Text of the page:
For the last several weeks the Iraqi security forces (ISF) have carried out a number of operations in Anbar, especially in the western desert and along the Euphrates River. This hasn’t seemed to stop the violence however. In fact, as a sign of defiance Al Qaeda in Iraq recently announced an offensive of its own in the province. The situation has gotten so bad that local officials have told the press that the military and police have lost control of the border area, and that fighters are going back and forth between Syria and Iraq at will. This is just the latest example of the ineffectiveness of the army and police in combating the country’s insurgency.
|(Institute for the Study of War)
The Iraqi security forces have announced operation after operation in Anbar to no apparent affect (Al-Mada)
In response to the country’s deteriorating security situation, the government has launched one security crackdown after another in Anbar. On May 16, the government announced The Ghost that was aimed at clearing out Al Qaeda in Iraq (AQI) camps in the desert region of the governorate. On May 28, the Defense Ministry said it was beginning another operation against AQI across Anbar, Ninewa, Diyala, Salahaddin, Babil, and Baghdad. At the beginning of June, the government sent the army to the Syrian and Jordanian border in Anbar. This was in preparation for the delayed elections that were taking place on June 20. Those forces stayed after the vote, and began another strike under the Anbar Operations Command in the Rawa district by the Syrian border after a clash with militants that killed two soldiers. This covered the Rawa area, the western Sahara, and the town of Nukhayb. None of these operations appeared effective, and were widely criticized by Anbaris. The deputy head of the provincial council Sadoun Abdi Shalan said that the security forces were only out in the field for 1-2 days, then they would withdraw, and militants would move right back in. An anonymous official told Al-Mada that the ISF had failed at stopping infiltrations across the Syrian border, and that they were completely unequipped for the task. The source claimed that the Iraqi army only had two helicopters to monitor the entire border area, and only one was active at a time. This came on top of the complaints about arbitrary arrests, closing down traffic between cities, and the destruction of property. These tactics have proven to be failures. They were exactly the same type used by the United States before the 2007 Surge, and everyone knows how that turned out. Raiding without holding ground can only temporarily disrupt insurgents, and the abuses that come along with the operations only create resentment amongst the populace against the security forces and government.
There have been complaints about arbitrary arrests by the security forces in Anbar (Al-Mada)
To show how ineffective the ISF were Al Qaeda not only maintained its attacks, but also announced an offensive of its own. On June 24, AQI let it be known that it was launching a new campaign in Anbar that included the cities of Hit, Rawa, and Qaim. The next day, the deputy council head Shalan told New Sabah that there was a large increase in violence with attacks upon both civilians and the security forces. In mid-June for instance, a military barracks outside of Rawa was attacked for several hours, which only ended after helicopters showed up. Back in May, Al Qaeda also told the press that it was talking to tribal leaders in the province to win them to their side. AQI has proven to be not only resilient, but also capable of a resurgence. Last year, the group was only able to carry out a high level of operations for a few months, and then had to regroup and resupply. Now it has been carrying out a wave of bombings for the last seven months starting in December 2012. There are several factors that help explain this. First, it is benefiting from the civil war next door in Syria, which allows it to freely move across the border to gain equipment, fighters, and funds. Second, it has capitalized upon the government’s huge mistake to attack the demonstrators in Hawija, which pushed large sections of the protest movement and tribes towards violence to express their frustration. The Islamists have exploited these feelings of alienation to grow its franchise as shown in its attacks in Anbar.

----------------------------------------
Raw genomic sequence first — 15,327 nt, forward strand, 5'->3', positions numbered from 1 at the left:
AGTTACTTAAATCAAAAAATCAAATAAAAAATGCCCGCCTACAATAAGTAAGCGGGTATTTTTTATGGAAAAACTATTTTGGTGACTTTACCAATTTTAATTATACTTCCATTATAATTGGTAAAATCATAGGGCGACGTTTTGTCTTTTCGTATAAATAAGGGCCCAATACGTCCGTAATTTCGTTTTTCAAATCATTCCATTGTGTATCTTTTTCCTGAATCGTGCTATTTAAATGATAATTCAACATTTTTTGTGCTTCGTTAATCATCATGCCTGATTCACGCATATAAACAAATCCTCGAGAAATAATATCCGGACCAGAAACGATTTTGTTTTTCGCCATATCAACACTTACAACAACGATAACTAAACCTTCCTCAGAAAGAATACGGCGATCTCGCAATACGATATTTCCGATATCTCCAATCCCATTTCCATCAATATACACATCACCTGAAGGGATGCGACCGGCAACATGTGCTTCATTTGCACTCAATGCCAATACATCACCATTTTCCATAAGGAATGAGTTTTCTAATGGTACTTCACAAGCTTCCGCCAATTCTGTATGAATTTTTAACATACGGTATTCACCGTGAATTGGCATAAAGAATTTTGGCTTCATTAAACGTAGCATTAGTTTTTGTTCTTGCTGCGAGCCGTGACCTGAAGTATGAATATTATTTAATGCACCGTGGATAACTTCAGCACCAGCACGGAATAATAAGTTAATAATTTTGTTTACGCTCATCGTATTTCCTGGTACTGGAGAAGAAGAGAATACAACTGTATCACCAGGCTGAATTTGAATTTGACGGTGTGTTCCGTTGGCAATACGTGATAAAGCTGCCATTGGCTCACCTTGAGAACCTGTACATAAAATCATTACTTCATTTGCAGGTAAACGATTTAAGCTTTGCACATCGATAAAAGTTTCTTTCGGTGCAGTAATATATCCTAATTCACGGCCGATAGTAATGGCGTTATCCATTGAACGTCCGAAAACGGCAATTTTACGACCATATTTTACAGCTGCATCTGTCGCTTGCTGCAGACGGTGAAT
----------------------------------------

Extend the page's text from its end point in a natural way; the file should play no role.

Anbar was the birthplace of the insurgency in Iraq, and now it is having a rebirth. Al Qaeda in Iraq is in the lead in this resurrection. The government’s security campaigns have been unable to curtail the militants. Ironically, the security forces are actually making the situation worse with their heavy-handed tactics. That’s leading Anbar back to exactly where it was in 2003-2004 with increasing violence, tribes deciding on whether they want to support militants or not, and spreading instability. There appears to be no reversing this situation for now, which means Anbar will only slip further into chaos for the time being.
AIN, “IA continues operations in Anbar to chase Qaeda elements,” 6/14/13
- “Military operation to track down gunmen launched in Anbar,” 6/22/13
Al-Mada, “Al Qaeda announces the launch of the “New Battle” for western Anbar and police decide on comprehensive curfew,” 6/24/13
- “Sources: Fighters infiltrating Anbar and the army has only two helicopters to protect the border,” 6/24/13
Al Nuaimi, Ahmed, “”Anbar” demanding perpetuation of military operations in desert,” New Sabah, 6/25/13
Al-Qaisi, Mohammed, “Iraqi forces launch operation in response to recent attacks,” Al-Shorfa, 5/31/13
Sadah, Ali Abel, “Iraq Moves Troops To Syrian Border,” Al-Monitor, 6/18/13
- “Al-Qaeda-Iraq Statement A Sign Of Rising Sectarian Violence,” Al-Monitor, 5/31/13
Al-Shamar, Salah, “Iraq masses troops on border with Syria to guard elections in two provinces,” Azzaman, 6/16/13